The bills would also allow private citizens and companies to sue to stop what they believed to be theft of protected content. Those and other provisions triggered strong opposition among Internet companies, technology investors and free speech advocates, who said the bills would stifle online innovation, violate the First Amendment and even compromise national security by undermining the integrity of the Internet’s naming system.
“It’s pretty clear that there’s a lack of consensus on these important issues,” Rodney said. “Sponsors should be working hard to develop agreement with all concerned parties before any version of SOPA moves forward. I oppose it today. ”
Recommended Reading: Nicole Perlroth, writing in the Monday New York Times, “Even Large Companies Cannot Protect Their Data.”
Recommended Reading: Isabel Kershner writing in the Tuesday New York Times, "2 Israeli Web Sites Cripples as Cyberwar Escalates."
New Website for a More Transparent House of Representatives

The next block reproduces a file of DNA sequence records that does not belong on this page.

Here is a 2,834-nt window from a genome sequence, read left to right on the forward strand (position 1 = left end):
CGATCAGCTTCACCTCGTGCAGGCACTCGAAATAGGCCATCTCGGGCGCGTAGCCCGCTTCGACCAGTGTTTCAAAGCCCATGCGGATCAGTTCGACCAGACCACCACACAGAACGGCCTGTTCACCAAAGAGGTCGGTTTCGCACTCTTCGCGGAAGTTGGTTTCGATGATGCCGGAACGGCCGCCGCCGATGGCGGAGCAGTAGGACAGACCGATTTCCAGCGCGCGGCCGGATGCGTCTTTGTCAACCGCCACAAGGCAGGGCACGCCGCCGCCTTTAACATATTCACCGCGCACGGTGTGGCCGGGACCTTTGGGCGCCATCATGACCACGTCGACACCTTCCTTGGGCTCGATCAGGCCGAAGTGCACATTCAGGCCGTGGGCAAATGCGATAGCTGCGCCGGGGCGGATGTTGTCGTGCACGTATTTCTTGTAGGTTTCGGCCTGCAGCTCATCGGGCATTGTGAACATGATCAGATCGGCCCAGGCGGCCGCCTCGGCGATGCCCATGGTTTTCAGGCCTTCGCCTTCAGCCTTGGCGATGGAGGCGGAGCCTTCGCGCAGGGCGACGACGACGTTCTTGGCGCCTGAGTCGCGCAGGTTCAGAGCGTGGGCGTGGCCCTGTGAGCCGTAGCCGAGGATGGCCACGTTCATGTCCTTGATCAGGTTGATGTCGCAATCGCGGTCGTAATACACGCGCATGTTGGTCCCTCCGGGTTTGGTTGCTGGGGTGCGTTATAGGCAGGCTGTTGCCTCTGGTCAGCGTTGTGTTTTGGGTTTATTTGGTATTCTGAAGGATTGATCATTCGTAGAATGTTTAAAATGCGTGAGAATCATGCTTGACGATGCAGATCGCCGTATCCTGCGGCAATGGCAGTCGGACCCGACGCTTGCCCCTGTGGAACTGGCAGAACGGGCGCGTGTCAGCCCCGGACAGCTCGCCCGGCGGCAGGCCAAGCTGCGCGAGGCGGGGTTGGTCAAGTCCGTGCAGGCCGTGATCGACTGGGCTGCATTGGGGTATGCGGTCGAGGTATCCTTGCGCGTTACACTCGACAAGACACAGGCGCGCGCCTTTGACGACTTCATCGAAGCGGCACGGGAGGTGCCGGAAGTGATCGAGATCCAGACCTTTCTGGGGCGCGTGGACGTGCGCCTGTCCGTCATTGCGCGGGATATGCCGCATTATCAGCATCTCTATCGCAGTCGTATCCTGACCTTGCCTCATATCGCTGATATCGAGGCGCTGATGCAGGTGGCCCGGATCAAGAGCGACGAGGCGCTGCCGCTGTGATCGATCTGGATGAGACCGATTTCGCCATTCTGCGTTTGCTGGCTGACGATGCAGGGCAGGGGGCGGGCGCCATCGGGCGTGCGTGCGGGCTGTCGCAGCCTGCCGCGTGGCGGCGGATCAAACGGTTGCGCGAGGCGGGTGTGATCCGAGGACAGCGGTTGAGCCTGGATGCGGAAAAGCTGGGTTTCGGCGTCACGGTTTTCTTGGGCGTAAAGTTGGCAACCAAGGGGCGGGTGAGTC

The House Administration Committee and the Clerk of the House have developed a new website to allow the American people to know more about the legislation being debated on the House floor. Docs.House.Gov will increase public access to House bills by making them available in the open, machine-readable XML format.
Visit the website here.
Recommended Reading: Walter Pincus, writing in the Monday Washington Post, “Daily Intelligence Briefings Yield Clues to a President’s Approach on Foreign Policy.’
Recommended Reading: Paul Farhi in the Tuesday Washington Post, “China Bids to Shape its Story.” ‘Open source’ stories like this provide a window on Chinese intentions in the economic, political and, perhaps, the military realm. Read the story here.